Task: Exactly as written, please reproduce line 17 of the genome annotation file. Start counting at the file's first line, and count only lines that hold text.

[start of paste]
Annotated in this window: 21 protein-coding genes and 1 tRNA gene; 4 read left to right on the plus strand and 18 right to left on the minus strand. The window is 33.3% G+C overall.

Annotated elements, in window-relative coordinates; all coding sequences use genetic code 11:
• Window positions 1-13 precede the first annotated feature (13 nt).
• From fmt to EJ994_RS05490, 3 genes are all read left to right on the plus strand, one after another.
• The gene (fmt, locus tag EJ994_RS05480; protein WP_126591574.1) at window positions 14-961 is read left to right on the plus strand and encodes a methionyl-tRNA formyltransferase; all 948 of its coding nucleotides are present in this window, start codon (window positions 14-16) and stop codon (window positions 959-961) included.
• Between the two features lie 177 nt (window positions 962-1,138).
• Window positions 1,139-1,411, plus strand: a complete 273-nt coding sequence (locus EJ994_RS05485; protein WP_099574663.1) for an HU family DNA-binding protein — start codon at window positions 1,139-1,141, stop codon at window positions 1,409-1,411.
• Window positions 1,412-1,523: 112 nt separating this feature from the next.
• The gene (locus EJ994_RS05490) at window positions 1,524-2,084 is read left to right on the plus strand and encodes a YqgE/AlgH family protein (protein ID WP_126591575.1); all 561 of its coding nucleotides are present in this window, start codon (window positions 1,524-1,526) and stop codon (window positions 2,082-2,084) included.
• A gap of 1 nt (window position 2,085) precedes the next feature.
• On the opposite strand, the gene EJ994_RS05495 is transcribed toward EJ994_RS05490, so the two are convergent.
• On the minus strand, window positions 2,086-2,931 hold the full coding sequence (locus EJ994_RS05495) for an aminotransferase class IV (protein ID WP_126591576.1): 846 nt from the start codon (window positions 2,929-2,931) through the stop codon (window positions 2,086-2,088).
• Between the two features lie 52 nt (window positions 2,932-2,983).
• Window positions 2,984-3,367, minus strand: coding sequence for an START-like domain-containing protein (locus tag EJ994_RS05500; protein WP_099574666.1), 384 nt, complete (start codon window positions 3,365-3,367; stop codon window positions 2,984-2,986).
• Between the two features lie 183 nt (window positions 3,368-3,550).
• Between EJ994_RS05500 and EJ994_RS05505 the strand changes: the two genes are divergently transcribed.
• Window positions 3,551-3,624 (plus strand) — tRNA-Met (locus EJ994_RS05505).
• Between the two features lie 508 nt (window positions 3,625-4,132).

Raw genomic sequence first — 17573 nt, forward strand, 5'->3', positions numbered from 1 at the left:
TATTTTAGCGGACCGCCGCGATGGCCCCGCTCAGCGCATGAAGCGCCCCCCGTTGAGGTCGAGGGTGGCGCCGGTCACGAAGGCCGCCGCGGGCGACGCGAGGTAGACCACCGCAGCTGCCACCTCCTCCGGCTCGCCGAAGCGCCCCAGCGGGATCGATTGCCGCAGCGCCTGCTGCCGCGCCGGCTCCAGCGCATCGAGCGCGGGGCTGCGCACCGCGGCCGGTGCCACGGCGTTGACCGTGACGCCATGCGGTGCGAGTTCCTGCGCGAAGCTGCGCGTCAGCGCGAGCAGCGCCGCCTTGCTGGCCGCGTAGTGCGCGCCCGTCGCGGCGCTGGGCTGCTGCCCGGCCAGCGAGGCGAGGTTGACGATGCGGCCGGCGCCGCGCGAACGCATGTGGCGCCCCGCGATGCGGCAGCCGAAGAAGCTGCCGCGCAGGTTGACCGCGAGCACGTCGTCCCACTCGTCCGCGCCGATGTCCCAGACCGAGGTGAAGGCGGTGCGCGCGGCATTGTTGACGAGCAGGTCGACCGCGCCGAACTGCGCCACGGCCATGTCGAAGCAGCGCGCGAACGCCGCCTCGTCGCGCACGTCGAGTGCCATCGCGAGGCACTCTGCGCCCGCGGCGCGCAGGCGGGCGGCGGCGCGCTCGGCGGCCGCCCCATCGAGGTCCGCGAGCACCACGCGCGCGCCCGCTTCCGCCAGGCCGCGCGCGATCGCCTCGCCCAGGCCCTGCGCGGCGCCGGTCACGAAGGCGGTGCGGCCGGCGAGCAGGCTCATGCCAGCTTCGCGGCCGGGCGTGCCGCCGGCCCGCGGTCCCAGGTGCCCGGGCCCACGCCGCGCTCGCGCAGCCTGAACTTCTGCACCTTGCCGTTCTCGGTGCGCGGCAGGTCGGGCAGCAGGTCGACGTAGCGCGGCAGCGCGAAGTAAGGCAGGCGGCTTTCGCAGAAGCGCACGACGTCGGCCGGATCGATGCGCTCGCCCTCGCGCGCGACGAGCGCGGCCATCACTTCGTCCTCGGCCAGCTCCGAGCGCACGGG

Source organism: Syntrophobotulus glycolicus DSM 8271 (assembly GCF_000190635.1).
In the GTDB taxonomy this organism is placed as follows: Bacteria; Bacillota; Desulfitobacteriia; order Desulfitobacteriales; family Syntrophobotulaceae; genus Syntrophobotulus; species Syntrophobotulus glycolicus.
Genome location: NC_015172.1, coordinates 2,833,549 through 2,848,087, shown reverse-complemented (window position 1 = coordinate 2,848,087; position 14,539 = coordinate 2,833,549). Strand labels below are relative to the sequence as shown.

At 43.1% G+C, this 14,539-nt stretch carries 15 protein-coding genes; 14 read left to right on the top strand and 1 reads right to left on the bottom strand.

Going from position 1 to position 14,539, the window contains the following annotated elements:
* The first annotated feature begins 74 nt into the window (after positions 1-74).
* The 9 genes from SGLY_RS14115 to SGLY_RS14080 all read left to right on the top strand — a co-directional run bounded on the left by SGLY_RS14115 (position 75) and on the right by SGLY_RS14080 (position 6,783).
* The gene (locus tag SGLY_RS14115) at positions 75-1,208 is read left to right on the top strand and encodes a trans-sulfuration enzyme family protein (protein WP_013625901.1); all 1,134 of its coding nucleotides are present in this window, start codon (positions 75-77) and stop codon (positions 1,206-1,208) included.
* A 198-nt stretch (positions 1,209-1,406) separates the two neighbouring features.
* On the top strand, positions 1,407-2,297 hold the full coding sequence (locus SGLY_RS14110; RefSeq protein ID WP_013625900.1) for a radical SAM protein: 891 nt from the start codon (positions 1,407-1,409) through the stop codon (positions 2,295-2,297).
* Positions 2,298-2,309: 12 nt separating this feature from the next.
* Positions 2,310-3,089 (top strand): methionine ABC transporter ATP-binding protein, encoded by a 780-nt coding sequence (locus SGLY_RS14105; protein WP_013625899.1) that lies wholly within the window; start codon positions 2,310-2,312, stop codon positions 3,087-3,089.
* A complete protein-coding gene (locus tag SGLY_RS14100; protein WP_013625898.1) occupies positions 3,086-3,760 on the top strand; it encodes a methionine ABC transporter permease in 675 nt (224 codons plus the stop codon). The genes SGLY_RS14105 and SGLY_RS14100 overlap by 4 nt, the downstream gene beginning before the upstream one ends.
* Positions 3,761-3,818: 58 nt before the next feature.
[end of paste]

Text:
• Window positions 3,551-3,624 (plus strand) — tRNA-Met (locus EJ994_RS05505).